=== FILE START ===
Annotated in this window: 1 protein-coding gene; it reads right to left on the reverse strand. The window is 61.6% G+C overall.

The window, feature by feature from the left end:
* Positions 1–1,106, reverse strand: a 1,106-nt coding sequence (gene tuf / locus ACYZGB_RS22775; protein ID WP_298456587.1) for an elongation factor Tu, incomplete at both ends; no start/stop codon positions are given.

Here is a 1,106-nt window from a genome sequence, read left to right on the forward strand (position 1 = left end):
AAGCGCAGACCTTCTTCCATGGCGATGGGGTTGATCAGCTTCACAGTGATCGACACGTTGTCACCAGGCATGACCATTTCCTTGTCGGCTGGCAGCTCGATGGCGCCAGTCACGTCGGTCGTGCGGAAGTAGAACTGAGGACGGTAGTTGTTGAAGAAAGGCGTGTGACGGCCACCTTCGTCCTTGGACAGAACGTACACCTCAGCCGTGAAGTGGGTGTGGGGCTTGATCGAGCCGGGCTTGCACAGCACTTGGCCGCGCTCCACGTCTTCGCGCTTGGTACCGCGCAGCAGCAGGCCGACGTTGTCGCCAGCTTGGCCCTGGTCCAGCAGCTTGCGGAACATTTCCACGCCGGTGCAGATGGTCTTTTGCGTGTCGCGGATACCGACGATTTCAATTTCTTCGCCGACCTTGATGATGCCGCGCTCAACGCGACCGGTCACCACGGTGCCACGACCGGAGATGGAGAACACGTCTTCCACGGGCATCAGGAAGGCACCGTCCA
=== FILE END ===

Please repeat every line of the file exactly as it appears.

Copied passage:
Annotated in this window: 1 protein-coding gene; it reads right to left on the reverse strand. The window is 61.6% G+C overall.

The window, feature by feature from the left end:
* Positions 1–1,106, reverse strand: a 1,106-nt coding sequence (gene tuf / locus ACYZGB_RS22775; protein ID WP_298456587.1) for an elongation factor Tu, incomplete at both ends; no start/stop codon positions are given.

Here is a 1,106-nt window from a genome sequence, read left to right on the forward strand (position 1 = left end):
AAGCGCAGACCTTCTTCCATGGCGATGGGGTTGATCAGCTTCACAGTGATCGACACGTTGTCACCAGGCATGACCATTTCCTTGTCGGCTGGCAGCTCGATGGCGCCAGTCACGTCGGTCGTGCGGAAGTAGAACTGAGGACGGTAGTTGTTGAAGAAAGGCGTGTGACGGCCACCTTCGTCCTTGGACAGAACGTACACCTCAGCCGTGAAGTGGGTGTGGGGCTTGATCGAGCCGGGCTTGCACAGCACTTGGCCGCGCTCCACGTCTTCGCGCTTGGTACCGCGCAGCAGCAGGCCGACGTTGTCGCCAGCTTGGCCCTGGTCCAGCAGCTTGCGGAACATTTCCACGCCGGTGCAGATGGTCTTTTGCGTGTCGCGGATACCGACGATTTCAATTTCTTCGCCGACCTTGATGATGCCGCGCTCAACGCGACCGGTCACCACGGTGCCACGACCGGAGATGGAGAACACGTCTTCCACGGGCATCAGGAAGGCACCGTCCA